Further reading:

      ecologies_of_making_florian_feigl

       

    • Forum
    • Recent Past
    • Block 18/I
    • pattern language for conditioning practices weekly meetings
      19 December 2017
      posted by: Nicolas Y Galeazzi
    • Nicolas Galeazzi
    • 19 January 2018
    • 23 March 2018
    • case of: Nicolas Y Galeazzi
    • pattern language for conditioning practices

      PATTERNS
      The block MAKING/CONDITIONS is made of patterns. Here is the first pattern of an unfolding language of patterns that shall be created during the next three months.  In a weekly meeting we will look at the emergence of common patterns in or between our investigations of possible conditions for our researches.

      A pattern is a description of a specific practice, thought or approach that can help to develop a shared understanding of a certain field of knowledge. In this case the field of institutional critique and performance as an economic, sozial and artistic category. It discusses the relationship between an artistic research practice and its supporting conditional structures – the institutional in its broadest sense.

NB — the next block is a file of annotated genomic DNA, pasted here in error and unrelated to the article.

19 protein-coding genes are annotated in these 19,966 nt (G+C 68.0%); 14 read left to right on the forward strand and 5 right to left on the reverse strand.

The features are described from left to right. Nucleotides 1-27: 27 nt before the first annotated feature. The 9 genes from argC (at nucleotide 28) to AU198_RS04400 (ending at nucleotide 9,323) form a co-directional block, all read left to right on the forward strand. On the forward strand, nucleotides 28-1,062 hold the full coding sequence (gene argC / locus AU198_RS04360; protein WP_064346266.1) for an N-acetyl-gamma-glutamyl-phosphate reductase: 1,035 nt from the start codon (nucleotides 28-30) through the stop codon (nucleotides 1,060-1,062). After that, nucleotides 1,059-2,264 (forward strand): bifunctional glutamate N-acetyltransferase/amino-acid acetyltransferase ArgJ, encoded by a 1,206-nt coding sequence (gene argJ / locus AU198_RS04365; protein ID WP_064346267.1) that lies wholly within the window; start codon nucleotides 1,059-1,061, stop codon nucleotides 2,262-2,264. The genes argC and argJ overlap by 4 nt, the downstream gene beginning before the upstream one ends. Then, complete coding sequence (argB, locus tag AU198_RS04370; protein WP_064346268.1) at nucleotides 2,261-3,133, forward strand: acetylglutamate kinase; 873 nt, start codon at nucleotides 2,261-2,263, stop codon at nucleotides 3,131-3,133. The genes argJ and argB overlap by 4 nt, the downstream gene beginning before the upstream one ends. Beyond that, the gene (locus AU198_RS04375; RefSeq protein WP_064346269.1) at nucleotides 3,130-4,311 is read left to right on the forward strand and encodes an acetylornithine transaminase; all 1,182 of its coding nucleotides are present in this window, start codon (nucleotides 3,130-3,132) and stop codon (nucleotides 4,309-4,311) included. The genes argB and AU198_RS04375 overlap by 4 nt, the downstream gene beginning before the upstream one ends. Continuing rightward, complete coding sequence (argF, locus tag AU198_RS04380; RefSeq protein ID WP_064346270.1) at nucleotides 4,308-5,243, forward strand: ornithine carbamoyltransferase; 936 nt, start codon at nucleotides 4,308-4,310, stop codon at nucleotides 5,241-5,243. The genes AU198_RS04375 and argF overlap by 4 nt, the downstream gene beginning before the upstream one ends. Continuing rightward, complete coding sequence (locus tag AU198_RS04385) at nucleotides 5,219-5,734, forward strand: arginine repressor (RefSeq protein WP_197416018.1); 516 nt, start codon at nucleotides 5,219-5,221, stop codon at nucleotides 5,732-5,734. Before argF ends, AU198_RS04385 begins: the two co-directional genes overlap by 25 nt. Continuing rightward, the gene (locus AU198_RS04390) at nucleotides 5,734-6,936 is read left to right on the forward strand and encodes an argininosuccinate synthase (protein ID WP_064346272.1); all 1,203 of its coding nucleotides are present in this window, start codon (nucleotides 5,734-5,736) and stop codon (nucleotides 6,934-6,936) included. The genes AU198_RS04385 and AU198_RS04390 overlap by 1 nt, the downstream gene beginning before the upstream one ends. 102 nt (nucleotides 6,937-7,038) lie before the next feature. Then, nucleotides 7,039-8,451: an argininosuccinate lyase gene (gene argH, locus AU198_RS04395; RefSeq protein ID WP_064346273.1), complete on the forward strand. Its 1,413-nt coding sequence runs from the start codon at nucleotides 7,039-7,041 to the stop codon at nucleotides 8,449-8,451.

Inspired by the Pattern Theory of Christopher Alexander we will develop a language that shall emerge from practicing our individual researches be shareable with a larger audience.

      According to Alexander, patterns are building blocks for transformation and follow an evolutionary structure: a pattern is repeatable, connective to other patterns and changes according to the needs of a situation.

      Patterns can take shape in any material or immaterial form, but should, if possible, be accompanied by a descriptive. The patterns will be gathered in a library and should be presented in a way that anyone can interpret and appropriate them in a actual situation.

       

      LANGUAGE
      Building a pattern language means to create a common context of a specific set of patterns. The singular patterns can be composed to syntax-like structures. Like in a spoken language, design patterns follow certain grammatical structures and can be combined in different orders  – but most likely not in any orders. The Language we create will evolve out of the context of our artistic research practices and will have to comply to it in its very specific way.


      LIBRARY
      The patterns shall be assembled and discussed in a library. This library shall be hosted in a shelter that shall be build in the big space of a.pass during Plenum I. It shall act as a center of the pattern language practice. The library of patterns shall be a living archive of practical thought, methods, acts, performances, approaches etc.